Glenbrook Lagoon Floating Turtle Habitat
By Sandy Benson
An amazing pilot program constructing and installing a floating turtle habitat in Glenbrook Lagoon is the first of its kind for the Blue Mountains.
The Glenbrook Lagoon Bushcare group along with community members came together to construct the floating turtle island. The aim of the project which was funded by the NSW Premier’s Office is to provide a safe nesting environment away from predation for the several species of turtle found at Glenbrook Lagoon.
The turtle population Australia-wide is ageing and declining, with few young recruits, thanks to predation on eggs and hatchlings. This is no different to the challenges faced by the Glenbrook Lagoon turtles.
The joint project team involving Bushcare, Councils Healthy Waterways team and the University of Western Sydney are keen to work on this pilot project to provide a sanctuary for the turtles to breed on. This floating island will have easy access from the water for the turtles to climb onto rest, bask and lay their eggs on.
The base structure is built from a combination of PVC piping, foam and mesh. The whole island is covered with jute matting, with wetland species tubestock planted into a coconut coir substrate. Worm farms filled with sand sit on top of the structure to ensure that the sand is dry, perfect for egg laying. The submerged and free floating wetland plants create a marsh environment which captures and stores organic material in the peat leading to high quality water treatment as well as providing an ideal habitat.
The project will be assessed and if successful additional turtle islands may be considered.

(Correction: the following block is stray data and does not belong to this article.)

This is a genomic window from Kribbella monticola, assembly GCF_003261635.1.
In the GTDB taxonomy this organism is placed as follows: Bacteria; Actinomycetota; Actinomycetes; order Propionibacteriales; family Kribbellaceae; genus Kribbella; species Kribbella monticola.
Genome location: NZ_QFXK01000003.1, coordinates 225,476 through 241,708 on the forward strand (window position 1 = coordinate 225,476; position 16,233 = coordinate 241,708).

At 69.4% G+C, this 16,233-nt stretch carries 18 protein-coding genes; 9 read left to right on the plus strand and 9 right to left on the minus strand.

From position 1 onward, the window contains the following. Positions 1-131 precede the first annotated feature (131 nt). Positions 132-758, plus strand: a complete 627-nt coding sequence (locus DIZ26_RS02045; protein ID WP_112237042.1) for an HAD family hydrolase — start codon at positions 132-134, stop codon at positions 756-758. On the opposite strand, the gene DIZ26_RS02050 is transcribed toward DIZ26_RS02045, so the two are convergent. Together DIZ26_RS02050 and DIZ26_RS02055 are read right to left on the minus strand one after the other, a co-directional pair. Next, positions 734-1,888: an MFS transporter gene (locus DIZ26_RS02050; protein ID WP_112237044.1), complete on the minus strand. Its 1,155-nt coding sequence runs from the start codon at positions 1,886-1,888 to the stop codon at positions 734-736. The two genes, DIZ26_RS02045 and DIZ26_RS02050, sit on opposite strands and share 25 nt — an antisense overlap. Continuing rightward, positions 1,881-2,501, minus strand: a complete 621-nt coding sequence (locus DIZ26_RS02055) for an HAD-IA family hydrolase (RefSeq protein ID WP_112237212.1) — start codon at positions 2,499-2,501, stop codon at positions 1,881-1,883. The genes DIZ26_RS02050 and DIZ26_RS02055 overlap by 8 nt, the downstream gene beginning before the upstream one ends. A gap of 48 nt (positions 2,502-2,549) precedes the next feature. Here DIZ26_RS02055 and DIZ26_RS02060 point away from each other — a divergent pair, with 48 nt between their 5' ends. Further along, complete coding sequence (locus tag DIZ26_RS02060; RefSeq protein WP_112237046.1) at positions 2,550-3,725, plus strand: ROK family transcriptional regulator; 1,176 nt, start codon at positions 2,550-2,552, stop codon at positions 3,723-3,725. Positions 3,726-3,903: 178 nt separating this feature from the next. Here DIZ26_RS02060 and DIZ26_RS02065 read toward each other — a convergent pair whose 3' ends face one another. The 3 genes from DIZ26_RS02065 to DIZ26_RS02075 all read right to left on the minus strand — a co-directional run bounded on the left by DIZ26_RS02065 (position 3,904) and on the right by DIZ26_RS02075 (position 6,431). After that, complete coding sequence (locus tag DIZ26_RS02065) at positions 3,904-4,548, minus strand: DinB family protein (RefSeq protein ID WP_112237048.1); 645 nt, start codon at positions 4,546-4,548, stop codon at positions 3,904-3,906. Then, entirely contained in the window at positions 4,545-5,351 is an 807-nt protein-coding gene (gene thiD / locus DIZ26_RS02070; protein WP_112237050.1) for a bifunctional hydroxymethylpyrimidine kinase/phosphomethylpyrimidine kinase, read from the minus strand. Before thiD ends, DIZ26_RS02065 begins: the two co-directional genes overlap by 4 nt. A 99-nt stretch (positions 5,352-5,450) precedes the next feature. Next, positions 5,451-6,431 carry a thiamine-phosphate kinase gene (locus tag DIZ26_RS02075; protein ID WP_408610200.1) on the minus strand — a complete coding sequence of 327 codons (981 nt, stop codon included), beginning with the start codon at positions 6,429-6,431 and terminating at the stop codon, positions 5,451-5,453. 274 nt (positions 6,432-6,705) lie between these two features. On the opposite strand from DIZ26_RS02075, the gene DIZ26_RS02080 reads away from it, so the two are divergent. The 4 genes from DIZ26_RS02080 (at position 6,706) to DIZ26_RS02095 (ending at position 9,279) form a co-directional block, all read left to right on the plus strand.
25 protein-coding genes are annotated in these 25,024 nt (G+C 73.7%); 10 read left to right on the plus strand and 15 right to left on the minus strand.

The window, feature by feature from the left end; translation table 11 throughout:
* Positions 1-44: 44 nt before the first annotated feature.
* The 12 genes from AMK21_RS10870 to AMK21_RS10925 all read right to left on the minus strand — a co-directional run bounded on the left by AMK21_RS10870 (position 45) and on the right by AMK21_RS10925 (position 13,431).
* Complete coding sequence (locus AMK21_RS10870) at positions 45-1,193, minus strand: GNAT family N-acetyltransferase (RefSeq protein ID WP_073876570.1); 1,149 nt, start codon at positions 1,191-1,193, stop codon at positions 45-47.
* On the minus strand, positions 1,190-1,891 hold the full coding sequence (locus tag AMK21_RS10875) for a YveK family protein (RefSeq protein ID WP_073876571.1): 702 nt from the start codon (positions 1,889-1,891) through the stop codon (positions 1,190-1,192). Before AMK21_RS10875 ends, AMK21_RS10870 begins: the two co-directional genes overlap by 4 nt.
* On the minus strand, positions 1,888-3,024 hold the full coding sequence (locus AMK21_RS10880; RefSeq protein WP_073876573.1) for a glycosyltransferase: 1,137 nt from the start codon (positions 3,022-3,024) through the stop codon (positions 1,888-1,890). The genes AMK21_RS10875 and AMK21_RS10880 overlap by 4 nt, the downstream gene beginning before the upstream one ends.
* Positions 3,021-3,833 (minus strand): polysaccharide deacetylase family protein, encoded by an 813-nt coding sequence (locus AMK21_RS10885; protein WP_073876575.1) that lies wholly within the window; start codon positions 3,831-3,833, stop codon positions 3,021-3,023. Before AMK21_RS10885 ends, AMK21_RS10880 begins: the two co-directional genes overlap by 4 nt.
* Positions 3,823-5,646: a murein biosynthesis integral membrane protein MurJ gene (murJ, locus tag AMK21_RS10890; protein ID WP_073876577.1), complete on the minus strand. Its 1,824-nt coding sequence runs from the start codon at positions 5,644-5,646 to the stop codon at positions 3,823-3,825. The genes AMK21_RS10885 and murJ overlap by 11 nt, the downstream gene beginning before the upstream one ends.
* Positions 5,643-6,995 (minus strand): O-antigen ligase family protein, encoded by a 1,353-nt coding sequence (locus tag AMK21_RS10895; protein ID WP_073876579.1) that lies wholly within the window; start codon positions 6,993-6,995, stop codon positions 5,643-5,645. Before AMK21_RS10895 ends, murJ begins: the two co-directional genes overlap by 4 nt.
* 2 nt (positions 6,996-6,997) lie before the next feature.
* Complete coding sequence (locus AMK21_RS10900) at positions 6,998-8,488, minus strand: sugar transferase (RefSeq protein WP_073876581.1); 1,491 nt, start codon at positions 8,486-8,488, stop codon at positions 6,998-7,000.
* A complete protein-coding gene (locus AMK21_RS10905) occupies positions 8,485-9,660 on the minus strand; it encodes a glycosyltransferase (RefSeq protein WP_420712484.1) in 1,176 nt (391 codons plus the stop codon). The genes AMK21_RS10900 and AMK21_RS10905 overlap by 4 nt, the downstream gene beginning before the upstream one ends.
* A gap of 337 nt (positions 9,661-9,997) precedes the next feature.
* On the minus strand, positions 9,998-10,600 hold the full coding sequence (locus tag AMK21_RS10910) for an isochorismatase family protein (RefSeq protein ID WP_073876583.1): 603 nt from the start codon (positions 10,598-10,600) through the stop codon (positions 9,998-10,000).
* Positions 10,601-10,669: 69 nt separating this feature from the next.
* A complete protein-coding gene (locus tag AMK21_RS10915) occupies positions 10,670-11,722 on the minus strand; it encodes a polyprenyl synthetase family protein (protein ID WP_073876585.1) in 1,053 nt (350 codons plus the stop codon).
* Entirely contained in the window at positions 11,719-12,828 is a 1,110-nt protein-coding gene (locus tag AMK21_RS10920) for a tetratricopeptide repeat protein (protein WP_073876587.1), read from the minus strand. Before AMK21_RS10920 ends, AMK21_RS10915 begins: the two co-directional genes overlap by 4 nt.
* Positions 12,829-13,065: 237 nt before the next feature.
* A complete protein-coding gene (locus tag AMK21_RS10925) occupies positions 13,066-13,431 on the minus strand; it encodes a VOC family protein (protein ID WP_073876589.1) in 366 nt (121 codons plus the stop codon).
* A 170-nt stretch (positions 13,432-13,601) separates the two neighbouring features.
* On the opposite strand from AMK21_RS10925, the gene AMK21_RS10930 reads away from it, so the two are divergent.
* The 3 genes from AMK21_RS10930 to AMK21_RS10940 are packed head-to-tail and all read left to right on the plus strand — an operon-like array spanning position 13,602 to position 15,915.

Scoop a Poop
We have already had a great response to the collection of possum poo with participant Max saying “I was happy to attend the scoop-a-poop event yesterday which turned out to be a great
success with the hall filled with enthusiastic people!
The issues were well presented and discussed & I managed to collect fresh samples this morning from my own backyard.
I have already notified the group via the app & scanning my code plus photo of the poo from a
breeding adult female Brushtail Possum which frequents the area & has surely checked out my compost area in backyard! I saw a baby last year initially in her pouch then wandering near her a couple weeks later. I have noticed smaller males & ringtail possums in the past who are just occasional visitors. They all come out at night and a backyard light and/or torch is required to see them clearly. On rare occasions I hear the female possum become quite vocal as part of a suspected territorial display and screech at and possibly chase off other possums.
The two lots of possum poo I found were under a peach tree and on a pavement in my backyard”.
Download the Poop a Scoop App to upload your collection results then deliver your poop a Scoop collection kit to the Blue Mountains City Council front desk